The GKN break-up is a test for Melrose, don’t bank on a tax cut and Marc Bolland is not just any NED
Vultures. Asset-strippers. Corporate predators. The board of Melrose has had these perjorative labels and more thrown at it in the months since its initial bid approach for GKN.
This week’s approval by the Committee on Foreign Investment in the United States of the £8bn takeover removed the final obstacle to a deal that elicited greater political controversy than any British merger since Kraft Foods’ purchase of Cadbury.
Now, the break-up of GKN is about to begin.
I understand that Jefferies is being lined up to work alongside Rothschild on the disposal of the UK engineering group’s Powder Metallurgy division.
The sale, which will probably kick off in September, is likely to fetch between £1.5bn and £2bn – and yield inevitable howls of protest about the auction of a British industrial asset.
That would be a fallacy.
GKN had signalled the disposal of Powder Met as part of its defence against Melrose, and was preparing to offload other businesses too to generate sufficient proceeds for a compelling cash sweetener for investors.
The safeguards extracted from Melrose by the UK government encompass GKN’s defence-related assets, and Whitehall’s intervention in the sale of Gardner Aerospace to a Chinese buyer illustrates ministers’ appetite to appear zealously protective of British national interests.
It’s far from obvious, though, why this should pave the way for political interference in commercial processes like Melrose’s planned sale of GKN assets outside the defence sector.
Read more: The government will not block the Melrose takeover of GKN
The biggest error committed so far by Melrose bosses has been their demonstration of a tin ear to complaints about executive pay, fuelling a sense in some quarters that they are merely rapacious corporate predators.
Here too, though, their promise to review the company’s remuneration policy to take account of its broader stakeholder group after the GKN deal is set in stone.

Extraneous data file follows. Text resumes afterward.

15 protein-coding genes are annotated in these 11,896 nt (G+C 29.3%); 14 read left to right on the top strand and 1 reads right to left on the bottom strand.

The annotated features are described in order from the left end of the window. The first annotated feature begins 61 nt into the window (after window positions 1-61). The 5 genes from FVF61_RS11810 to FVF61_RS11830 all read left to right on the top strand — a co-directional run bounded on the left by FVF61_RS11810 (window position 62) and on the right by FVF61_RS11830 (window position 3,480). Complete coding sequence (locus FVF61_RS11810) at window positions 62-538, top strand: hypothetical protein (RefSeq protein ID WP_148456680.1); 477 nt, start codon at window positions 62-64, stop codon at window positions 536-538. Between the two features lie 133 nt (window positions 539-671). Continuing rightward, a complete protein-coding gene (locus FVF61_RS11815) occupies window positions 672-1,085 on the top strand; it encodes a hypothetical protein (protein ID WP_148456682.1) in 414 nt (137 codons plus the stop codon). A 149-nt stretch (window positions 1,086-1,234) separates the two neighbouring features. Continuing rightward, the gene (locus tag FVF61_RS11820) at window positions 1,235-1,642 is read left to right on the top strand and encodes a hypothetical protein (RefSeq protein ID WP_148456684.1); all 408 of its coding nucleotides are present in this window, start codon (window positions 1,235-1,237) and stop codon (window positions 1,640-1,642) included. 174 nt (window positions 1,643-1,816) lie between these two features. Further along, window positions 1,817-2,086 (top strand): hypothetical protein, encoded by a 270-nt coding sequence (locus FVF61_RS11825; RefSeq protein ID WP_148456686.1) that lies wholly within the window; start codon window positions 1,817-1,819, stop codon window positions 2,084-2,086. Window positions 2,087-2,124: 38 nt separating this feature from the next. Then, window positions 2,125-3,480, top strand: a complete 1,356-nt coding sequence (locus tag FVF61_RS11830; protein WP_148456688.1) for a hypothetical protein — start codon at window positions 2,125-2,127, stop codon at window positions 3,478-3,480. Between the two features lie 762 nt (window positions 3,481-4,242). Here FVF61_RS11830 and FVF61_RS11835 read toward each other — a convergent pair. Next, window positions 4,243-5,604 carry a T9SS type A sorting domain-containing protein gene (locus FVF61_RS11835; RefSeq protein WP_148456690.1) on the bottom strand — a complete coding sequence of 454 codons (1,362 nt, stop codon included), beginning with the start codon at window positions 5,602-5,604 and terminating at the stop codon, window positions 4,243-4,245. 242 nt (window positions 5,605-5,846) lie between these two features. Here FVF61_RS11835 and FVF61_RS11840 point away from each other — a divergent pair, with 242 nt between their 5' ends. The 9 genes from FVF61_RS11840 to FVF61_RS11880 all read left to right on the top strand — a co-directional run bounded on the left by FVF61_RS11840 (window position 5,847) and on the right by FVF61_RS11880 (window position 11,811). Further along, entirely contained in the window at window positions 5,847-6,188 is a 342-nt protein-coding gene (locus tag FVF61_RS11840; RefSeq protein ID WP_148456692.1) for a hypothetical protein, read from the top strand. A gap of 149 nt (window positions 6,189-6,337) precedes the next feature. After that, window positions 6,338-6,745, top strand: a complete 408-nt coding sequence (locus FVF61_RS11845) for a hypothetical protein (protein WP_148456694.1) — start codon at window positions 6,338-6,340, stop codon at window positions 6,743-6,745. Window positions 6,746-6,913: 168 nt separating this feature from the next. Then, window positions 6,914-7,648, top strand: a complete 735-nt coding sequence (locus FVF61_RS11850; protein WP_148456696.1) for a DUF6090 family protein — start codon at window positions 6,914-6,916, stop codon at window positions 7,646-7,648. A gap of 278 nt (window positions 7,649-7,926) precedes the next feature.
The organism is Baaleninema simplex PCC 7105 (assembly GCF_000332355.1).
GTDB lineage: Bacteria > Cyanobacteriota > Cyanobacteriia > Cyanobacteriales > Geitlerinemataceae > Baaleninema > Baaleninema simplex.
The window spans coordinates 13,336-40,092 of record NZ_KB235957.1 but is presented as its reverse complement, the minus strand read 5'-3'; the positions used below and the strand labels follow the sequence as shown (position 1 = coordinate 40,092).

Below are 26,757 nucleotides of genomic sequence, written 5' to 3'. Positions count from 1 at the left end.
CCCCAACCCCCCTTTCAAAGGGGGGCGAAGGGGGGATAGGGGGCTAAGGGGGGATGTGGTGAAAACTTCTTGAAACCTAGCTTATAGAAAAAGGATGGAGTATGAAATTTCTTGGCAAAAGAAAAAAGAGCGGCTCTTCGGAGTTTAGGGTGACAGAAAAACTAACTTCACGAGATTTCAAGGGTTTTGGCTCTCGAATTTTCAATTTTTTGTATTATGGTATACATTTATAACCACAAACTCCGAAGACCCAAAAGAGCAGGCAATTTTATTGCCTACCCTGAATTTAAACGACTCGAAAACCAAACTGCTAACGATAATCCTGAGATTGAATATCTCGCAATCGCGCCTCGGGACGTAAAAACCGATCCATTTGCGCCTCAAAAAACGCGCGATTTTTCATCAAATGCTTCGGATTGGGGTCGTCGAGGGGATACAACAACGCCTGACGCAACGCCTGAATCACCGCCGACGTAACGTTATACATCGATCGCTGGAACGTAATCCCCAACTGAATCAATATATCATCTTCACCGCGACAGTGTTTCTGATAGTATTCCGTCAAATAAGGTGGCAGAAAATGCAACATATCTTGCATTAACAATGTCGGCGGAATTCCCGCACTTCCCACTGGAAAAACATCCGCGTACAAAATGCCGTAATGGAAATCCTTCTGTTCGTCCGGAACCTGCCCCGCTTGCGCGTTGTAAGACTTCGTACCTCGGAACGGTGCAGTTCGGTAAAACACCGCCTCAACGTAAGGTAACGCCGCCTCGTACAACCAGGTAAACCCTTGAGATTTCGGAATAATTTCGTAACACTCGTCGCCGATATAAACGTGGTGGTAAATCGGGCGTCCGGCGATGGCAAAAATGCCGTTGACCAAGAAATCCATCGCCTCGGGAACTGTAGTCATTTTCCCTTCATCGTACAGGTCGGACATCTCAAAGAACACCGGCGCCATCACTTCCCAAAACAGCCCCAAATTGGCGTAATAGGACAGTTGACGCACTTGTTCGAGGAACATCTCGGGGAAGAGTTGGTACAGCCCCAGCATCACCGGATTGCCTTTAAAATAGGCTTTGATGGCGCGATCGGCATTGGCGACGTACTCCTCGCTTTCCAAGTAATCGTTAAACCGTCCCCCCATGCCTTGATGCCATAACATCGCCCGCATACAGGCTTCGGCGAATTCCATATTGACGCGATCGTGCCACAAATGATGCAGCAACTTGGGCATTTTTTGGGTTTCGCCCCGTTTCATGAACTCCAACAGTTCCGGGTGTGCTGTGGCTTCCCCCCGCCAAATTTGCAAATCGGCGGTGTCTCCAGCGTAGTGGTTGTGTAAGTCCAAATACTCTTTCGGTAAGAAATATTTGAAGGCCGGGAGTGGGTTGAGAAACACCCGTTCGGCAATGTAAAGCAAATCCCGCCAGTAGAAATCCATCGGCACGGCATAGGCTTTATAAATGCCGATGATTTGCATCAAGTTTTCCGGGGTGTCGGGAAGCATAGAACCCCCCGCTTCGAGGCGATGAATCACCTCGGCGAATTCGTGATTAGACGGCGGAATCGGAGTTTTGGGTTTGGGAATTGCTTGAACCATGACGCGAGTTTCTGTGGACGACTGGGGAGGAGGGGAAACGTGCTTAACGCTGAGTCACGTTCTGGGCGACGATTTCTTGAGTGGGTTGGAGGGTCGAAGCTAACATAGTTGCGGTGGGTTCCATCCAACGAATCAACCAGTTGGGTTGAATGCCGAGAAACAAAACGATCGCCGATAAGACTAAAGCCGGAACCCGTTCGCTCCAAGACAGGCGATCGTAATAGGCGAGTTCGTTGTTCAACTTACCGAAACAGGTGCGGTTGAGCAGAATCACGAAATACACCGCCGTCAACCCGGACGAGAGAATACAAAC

They should be held to account over it.
Melrose executives were at pains during the takeover process to stress their Britishness, and their patriotism.
At this stage, for anyone not intrinsically opposed to their deployment of a private equity investment model on the public markets, there seems little reason to doubt either.
Don’t bank on tax cut
Blame the NHS.
If tax cuts for banks were ever going to be seriously contemplated by the chancellor, that prospect now appears as likely as Vladimir Putin engineering a bye for England into the World Cup Final.
City chiefs get full marks for trying, though.
At a meeting with Philip Hammond last month, Bob Wigley, the chairman of UK Finance, is said to have pressed for a comprehensive review of the tax burden on the financial services industry.
Wigley declined to comment, but to others in the room, it sounded like a thinly veiled request to reform or scrap the Bank Levy, introduced by George Osborne in 2011.
It is far from a novel plea, and it seems unlikely for as long as taxpayers remain directly exposed to the industry through their stake in Royal Bank of Scotland.
Even some of the signatories themselves believe such repeated requests are a futile use of lobbying capital that would be more productively deployed elsewhere.
Bolland not just any NED
What’s the laziest cliche in financial journalism?
There’s plenty of competition for that dubious accolade, but right up there must be prefacing anything connected to Marks & Spencer (M&S) with the phrase “This is not just any…”
The corridors of the Department for International Development will probably be reverberating to
the sound of that well-worn catchphrase, since sources tell me that Marc Bolland, M&S’s former chief executive, has just become its lead independent director.
Read more: M&S set to reveal Bolland earned over £15m as boss
Bolland is the latest in a string of prominent corporate names to be drafted into Whitehall departments since the 2010 General Election.
The results of what remains a long-term experiment are nevertheless debatable, especially given the strictures on their roles and the corporate track records of some of those involved.